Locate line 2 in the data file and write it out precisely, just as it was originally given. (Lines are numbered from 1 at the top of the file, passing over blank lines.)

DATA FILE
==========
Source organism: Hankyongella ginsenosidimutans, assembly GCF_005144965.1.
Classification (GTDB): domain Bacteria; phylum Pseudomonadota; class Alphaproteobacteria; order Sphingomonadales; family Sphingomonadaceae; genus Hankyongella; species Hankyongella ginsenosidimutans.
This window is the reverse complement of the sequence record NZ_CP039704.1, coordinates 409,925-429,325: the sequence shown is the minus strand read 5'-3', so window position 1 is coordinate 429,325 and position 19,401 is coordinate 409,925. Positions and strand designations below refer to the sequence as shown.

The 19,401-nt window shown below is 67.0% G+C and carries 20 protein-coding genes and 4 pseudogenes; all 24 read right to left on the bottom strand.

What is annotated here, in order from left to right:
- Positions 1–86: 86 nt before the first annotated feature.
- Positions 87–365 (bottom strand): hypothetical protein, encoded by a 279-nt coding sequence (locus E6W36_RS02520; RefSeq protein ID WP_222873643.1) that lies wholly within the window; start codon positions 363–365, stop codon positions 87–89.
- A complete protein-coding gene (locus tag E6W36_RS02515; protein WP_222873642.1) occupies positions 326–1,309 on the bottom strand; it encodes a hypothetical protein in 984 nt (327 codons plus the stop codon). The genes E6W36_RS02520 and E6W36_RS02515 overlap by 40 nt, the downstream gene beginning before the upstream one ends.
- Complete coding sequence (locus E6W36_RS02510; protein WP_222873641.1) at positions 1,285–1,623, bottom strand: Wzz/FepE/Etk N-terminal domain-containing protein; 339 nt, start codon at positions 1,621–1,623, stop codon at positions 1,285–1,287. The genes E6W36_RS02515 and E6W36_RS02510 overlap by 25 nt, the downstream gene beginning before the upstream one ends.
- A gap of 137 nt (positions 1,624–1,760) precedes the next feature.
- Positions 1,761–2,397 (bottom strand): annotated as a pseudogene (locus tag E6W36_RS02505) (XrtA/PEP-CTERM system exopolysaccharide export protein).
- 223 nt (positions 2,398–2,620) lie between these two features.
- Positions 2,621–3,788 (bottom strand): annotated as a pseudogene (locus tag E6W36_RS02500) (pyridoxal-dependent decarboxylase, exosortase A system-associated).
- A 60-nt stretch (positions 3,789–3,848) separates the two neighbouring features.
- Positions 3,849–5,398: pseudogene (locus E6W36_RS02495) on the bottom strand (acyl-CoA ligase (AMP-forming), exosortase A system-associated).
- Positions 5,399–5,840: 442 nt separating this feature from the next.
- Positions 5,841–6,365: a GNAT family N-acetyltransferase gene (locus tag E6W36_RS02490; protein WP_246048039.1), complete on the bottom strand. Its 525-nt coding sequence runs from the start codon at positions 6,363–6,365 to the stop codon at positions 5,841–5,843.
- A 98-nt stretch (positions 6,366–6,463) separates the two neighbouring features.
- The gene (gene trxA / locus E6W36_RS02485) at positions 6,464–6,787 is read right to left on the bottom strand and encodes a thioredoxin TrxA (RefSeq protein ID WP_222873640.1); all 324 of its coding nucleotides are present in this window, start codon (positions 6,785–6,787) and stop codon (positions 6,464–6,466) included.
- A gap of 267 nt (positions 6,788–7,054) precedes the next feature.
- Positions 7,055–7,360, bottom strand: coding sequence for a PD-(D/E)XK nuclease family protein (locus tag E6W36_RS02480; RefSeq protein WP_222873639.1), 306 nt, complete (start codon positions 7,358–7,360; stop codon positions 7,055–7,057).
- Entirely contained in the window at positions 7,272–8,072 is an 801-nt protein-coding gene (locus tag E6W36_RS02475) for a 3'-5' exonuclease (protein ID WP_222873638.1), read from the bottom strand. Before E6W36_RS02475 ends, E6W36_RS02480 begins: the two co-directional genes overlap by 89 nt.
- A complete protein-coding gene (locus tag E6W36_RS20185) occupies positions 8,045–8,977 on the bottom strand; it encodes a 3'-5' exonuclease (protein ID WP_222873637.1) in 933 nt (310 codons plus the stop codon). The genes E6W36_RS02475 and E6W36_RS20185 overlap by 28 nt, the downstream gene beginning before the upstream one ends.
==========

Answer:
Classification (GTDB): domain Bacteria; phylum Pseudomonadota; class Alphaproteobacteria; order Sphingomonadales; family Sphingomonadaceae; genus Hankyongella; species Hankyongella ginsenosidimutans.